"For months Americans had suffered from repeated concentrations of German mustard gas without the chance to retaliate in kind.

(No date was given)

The Business End of Gas Warfare <br />(Literary Digest, 1917)The Business End of Gas Warfare
(Literary Digest, 1917)
The attached article, "How Well Our Chemical Industry Has Been Mobilized for War" is an abstract from a 1917 issue of THE JOURNAL OF COMMERCE which discussed how readily American chemists embraced their roll after the United States committed itself to the war.

There is much talk of the procurement of potash, toluol and trinitrotoluol which were necessary elements in the manufacture of gas.

Gas Attack Horrors <br />(NY Times, 1915)Gas Attack Horrors
(NY Times, 1915)
French novelist Pierre Loti (né Julien Viaud: 1850 - 1923) filed this dispatch from a forward aid station in the the French sector where he witnessed the suffering of the earliest gas attack casualties:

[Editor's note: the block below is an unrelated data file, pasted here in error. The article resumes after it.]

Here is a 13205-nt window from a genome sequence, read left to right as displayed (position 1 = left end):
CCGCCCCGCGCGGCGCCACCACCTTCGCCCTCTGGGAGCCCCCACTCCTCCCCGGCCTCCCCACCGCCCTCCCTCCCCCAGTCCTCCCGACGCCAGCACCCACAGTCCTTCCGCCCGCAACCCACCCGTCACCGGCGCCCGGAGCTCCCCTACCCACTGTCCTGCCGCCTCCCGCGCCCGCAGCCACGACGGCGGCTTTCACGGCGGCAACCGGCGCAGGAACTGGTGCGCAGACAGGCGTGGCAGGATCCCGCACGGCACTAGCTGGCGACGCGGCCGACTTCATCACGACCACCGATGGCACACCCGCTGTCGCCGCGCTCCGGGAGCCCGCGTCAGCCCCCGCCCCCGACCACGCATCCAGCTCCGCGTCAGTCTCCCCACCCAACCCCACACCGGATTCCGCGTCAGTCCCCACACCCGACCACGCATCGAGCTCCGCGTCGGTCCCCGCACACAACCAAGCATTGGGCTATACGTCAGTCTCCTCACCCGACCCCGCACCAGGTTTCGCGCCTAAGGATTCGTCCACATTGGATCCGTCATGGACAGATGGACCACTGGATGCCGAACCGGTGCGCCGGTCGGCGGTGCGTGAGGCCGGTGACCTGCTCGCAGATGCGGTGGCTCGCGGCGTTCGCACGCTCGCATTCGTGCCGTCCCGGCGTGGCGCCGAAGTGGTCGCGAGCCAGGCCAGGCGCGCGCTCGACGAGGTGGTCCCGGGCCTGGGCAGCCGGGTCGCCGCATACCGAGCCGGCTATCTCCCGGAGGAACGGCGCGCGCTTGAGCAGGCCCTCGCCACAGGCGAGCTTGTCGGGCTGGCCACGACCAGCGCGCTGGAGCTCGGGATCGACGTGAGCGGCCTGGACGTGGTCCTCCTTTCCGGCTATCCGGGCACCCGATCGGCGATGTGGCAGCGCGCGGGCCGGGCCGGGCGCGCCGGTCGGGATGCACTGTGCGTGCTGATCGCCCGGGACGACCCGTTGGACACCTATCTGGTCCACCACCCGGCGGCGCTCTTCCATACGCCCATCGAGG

"A place of horror which one would think Dante had imagined. The air is heavy, stifling; two or three little night lamps, which look as if they were afraid of giving too much light, hardly pierce the hot, smoky darkness which smells of fever and sweat. Busy people are whispering anxiously. But you hear, more than all, agonized gasping. These gaspings escape from a number of little beds drawn up close together on which are distinguished human forms, above all, chests, chests that are heaving too strongly, too rapidly, and that raise the sheets as if the hour of the death rattle had already come."

Click here to read about the new rules for warfare that were written as a result of the First World War - none of them pertain to poison gas.

Gassing as Crime <br />(H.W. Wilson, 1917)Gassing as Crime
(H.W. Wilson, 1917)